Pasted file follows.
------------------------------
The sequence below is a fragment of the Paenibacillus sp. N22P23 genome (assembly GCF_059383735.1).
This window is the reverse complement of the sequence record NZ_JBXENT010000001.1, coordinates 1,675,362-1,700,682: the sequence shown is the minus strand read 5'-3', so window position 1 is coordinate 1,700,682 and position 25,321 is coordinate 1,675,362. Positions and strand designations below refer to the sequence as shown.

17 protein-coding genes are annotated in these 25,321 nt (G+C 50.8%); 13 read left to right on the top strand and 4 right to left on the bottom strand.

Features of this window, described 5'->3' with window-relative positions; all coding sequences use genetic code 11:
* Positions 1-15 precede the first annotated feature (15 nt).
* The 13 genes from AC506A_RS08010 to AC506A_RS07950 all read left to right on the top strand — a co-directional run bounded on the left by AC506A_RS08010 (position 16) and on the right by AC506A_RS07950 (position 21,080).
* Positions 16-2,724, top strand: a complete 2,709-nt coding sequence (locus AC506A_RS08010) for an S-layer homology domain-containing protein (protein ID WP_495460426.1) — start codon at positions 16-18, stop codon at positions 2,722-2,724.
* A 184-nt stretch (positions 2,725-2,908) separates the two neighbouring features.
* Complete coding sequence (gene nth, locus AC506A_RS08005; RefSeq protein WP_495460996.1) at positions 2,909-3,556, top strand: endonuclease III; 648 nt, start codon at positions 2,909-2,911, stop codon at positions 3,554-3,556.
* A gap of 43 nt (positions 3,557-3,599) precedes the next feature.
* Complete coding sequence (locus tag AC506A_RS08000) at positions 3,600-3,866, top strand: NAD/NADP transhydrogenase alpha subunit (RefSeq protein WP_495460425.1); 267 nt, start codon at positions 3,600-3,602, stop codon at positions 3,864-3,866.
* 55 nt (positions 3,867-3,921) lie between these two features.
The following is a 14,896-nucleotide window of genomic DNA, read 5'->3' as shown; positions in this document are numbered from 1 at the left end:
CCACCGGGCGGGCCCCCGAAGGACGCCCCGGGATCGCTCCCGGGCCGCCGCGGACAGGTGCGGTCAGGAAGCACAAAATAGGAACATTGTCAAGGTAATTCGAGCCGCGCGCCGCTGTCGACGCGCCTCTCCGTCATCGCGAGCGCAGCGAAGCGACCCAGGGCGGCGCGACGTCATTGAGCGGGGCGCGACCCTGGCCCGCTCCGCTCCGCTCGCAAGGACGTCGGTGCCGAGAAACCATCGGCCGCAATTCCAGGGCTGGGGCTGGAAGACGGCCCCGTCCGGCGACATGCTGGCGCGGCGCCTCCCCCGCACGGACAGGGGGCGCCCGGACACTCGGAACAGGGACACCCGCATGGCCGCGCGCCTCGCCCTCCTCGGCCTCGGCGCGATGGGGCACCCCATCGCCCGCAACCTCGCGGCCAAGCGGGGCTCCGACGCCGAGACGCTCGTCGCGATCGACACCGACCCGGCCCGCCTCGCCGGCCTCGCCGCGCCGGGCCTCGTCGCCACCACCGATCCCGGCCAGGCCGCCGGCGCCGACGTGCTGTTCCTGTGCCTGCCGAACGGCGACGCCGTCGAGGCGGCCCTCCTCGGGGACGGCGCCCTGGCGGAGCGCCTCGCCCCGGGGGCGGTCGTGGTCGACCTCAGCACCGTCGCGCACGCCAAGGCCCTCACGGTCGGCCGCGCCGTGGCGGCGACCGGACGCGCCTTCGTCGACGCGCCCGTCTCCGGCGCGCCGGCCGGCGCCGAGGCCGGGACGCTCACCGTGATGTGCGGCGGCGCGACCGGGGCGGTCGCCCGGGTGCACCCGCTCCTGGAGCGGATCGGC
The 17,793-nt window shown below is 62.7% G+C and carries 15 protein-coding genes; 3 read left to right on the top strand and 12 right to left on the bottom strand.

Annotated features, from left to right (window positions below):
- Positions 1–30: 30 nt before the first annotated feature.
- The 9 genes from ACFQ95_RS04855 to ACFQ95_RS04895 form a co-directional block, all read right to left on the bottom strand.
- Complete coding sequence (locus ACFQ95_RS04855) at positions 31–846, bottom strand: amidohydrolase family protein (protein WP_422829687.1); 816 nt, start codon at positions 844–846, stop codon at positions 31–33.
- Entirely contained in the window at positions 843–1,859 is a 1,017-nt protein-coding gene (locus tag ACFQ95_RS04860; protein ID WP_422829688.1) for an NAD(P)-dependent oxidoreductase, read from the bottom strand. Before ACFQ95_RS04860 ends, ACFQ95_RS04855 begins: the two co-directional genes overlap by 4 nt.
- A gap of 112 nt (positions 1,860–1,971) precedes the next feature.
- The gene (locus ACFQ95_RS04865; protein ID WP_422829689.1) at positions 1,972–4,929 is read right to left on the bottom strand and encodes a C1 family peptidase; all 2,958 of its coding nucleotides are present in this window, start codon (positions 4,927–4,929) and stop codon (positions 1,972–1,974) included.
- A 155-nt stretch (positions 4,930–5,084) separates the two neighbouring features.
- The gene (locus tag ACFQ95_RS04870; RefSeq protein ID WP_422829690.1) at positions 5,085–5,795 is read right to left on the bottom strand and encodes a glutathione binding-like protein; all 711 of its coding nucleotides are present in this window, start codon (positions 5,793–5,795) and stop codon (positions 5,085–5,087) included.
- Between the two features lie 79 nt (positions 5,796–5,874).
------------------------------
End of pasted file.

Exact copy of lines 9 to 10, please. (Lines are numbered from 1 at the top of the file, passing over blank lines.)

* Complete coding sequence (gene nth, locus AC506A_RS08005; RefSeq protein WP_495460996.1) at positions 2,909-3,556, top strand: endonuclease III; 648 nt, start codon at positions 2,909-2,911, stop codon at positions 3,554-3,556.
* A gap of 43 nt (positions 3,557-3,599) precedes the next feature.